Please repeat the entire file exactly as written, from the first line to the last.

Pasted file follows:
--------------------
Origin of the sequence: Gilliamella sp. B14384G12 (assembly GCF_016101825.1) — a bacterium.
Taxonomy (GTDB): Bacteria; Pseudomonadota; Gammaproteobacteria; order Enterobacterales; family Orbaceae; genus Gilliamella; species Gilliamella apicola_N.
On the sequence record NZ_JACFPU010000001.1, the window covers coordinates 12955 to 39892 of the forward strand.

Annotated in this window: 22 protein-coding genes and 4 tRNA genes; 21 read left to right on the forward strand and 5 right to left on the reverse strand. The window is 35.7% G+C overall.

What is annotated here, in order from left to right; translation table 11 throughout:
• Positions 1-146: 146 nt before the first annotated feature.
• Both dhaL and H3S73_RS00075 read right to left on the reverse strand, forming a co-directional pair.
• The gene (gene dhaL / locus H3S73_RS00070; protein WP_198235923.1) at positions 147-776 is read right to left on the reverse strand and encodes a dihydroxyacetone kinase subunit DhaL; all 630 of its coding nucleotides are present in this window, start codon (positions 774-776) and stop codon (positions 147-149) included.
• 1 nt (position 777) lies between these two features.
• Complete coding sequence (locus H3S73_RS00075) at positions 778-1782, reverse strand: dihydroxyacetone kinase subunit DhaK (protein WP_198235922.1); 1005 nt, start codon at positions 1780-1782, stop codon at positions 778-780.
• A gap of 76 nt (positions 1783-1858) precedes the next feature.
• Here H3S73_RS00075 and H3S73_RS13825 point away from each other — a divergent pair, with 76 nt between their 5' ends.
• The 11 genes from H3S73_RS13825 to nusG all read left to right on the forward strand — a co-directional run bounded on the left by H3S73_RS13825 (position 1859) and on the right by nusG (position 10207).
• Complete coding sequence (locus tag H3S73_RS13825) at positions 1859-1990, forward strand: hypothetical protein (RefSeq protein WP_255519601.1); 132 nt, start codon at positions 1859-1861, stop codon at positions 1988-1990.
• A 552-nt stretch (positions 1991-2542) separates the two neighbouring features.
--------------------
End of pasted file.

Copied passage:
Origin of the sequence: Gilliamella sp. B14384G12 (assembly GCF_016101825.1) — a bacterium.
Taxonomy (GTDB): Bacteria; Pseudomonadota; Gammaproteobacteria; order Enterobacterales; family Orbaceae; genus Gilliamella; species Gilliamella apicola_N.
On the sequence record NZ_JACFPU010000001.1, the window covers coordinates 12955 to 39892 of the forward strand.

Annotated in this window: 22 protein-coding genes and 4 tRNA genes; 21 read left to right on the forward strand and 5 right to left on the reverse strand. The window is 35.7% G+C overall.

What is annotated here, in order from left to right; translation table 11 throughout:
• Positions 1-146: 146 nt before the first annotated feature.
• Both dhaL and H3S73_RS00075 read right to left on the reverse strand, forming a co-directional pair.
• The gene (gene dhaL / locus H3S73_RS00070; protein WP_198235923.1) at positions 147-776 is read right to left on the reverse strand and encodes a dihydroxyacetone kinase subunit DhaL; all 630 of its coding nucleotides are present in this window, start codon (positions 774-776) and stop codon (positions 147-149) included.
• 1 nt (position 777) lies between these two features.
• Complete coding sequence (locus H3S73_RS00075) at positions 778-1782, reverse strand: dihydroxyacetone kinase subunit DhaK (protein WP_198235922.1); 1005 nt, start codon at positions 1780-1782, stop codon at positions 778-780.
• A gap of 76 nt (positions 1783-1858) precedes the next feature.
• Here H3S73_RS00075 and H3S73_RS13825 point away from each other — a divergent pair, with 76 nt between their 5' ends.
• The 11 genes from H3S73_RS13825 to nusG all read left to right on the forward strand — a co-directional run bounded on the left by H3S73_RS13825 (position 1859) and on the right by nusG (position 10207).
• Complete coding sequence (locus tag H3S73_RS13825) at positions 1859-1990, forward strand: hypothetical protein (RefSeq protein WP_255519601.1); 132 nt, start codon at positions 1859-1861, stop codon at positions 1988-1990.
• A 552-nt stretch (positions 1991-2542) separates the two neighbouring features.